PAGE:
(This post is not at the NMM’s behest: We (the GMH staffers) just think this is an extremely good cause and so we’re helping spread the word. We claim no association with, just must affection for the National Maritime Museum)
The National Maritime Museum has launched a fundraising campaign for the funds to help preserve the tapestry The Burning of the Royal James at the Battle of Solebay, 28 May 1672.
What is the Solebay tapestry?
Willem Van de Velde the Elder and his son Van de Velde the Younger were the most famous maritime artists of the 17th century. They were proto photojournalists, who sailed into naval battles, sketching and recording the events as they happened. These sketches were later work up into paintings back on land.
The Solebay tapestry depicts the climax of the Battle of Solebay – a naval battle that occurred in May 1672. It is prized for its intricate details, from burning ships to churning waves.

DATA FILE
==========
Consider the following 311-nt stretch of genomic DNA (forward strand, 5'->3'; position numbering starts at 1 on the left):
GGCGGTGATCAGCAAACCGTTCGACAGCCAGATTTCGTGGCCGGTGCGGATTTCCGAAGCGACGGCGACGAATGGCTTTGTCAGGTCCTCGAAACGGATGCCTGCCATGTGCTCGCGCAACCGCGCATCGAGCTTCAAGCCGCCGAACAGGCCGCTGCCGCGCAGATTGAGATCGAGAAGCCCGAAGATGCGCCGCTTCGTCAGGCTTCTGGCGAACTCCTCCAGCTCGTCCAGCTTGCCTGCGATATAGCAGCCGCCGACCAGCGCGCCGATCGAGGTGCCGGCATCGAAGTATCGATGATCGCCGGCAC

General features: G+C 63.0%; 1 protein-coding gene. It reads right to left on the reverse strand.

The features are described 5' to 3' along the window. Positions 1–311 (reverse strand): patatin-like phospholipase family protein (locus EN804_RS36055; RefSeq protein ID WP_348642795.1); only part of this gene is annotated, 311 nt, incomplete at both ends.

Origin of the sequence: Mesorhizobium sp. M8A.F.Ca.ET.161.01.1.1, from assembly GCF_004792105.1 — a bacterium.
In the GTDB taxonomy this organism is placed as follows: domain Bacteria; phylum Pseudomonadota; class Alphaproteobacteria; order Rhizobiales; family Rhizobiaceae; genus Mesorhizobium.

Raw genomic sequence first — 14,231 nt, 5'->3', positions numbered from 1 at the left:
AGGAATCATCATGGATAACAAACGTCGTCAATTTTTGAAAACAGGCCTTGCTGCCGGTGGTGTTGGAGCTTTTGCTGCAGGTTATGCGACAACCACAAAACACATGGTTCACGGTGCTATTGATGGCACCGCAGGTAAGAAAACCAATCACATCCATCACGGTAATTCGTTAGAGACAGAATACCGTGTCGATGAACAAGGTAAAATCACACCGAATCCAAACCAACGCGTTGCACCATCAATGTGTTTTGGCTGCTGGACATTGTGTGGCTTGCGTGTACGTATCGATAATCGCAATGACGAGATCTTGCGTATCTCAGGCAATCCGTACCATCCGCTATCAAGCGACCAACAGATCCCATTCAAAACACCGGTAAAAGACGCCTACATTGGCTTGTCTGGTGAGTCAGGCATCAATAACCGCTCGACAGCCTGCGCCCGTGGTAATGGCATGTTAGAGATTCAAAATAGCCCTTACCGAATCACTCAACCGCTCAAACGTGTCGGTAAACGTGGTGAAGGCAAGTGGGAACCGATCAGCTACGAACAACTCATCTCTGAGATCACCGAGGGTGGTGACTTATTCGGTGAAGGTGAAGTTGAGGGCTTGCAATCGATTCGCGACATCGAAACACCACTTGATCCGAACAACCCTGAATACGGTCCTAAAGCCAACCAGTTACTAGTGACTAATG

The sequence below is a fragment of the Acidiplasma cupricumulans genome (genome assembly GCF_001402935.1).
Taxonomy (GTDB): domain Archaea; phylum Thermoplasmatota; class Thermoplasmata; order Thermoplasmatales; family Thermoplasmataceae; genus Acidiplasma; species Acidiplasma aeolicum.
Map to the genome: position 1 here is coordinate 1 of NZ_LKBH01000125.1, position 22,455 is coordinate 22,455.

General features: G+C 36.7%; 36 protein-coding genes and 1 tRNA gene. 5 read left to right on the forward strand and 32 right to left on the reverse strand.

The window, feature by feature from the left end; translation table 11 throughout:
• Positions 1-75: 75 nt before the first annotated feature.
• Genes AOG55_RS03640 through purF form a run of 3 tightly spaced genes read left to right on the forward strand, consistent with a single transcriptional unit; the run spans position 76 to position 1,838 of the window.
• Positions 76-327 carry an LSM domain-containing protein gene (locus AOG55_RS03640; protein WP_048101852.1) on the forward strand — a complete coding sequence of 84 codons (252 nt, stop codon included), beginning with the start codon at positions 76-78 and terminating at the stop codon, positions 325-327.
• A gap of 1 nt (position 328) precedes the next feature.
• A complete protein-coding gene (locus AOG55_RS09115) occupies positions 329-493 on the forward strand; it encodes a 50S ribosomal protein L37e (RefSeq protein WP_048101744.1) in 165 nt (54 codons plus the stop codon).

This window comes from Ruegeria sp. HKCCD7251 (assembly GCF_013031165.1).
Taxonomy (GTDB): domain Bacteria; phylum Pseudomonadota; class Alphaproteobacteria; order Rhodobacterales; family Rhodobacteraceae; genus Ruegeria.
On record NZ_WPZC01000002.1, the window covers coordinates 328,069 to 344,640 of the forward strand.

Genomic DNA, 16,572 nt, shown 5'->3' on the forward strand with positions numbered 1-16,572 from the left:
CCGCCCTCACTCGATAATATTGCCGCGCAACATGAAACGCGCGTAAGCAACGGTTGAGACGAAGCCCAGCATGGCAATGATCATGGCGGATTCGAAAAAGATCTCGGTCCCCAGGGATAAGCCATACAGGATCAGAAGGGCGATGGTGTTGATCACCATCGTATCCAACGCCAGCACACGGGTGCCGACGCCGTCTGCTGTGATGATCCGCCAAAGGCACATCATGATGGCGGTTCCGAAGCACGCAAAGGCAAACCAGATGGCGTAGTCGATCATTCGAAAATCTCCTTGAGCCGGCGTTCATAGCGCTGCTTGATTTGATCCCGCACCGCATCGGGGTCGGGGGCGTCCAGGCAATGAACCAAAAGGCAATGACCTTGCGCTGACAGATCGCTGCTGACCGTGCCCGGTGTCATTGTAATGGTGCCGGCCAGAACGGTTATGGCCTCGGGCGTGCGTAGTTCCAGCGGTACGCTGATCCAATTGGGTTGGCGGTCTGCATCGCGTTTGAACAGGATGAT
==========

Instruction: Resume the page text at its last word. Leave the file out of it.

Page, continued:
Commissioned by King Charles II in the 17th century, it is part of the only surviving English naval tapestry series.
This dramatic tapestry is the largest work of its kind in our collection, and we are excited to finally be able to bring it back to the Queen’s House where it was first designed.
Why does the tapestry need conservation?
The artwork is in a fragile state. Due to its age, weight and high silk content the tapestry’s structure is incredibly weak. It is currently too delicate to go on public display.
With your help we will be able to conserve the tapestry so that it can be displayed in a unique exhibition exploring the Van de Veldes’ artistic work in Greenwich, and celebrating the birth of maritime art in Britain.
This is your chance to support this important piece of history. Help us #SaveSolebay!
You can donate to this fund at this link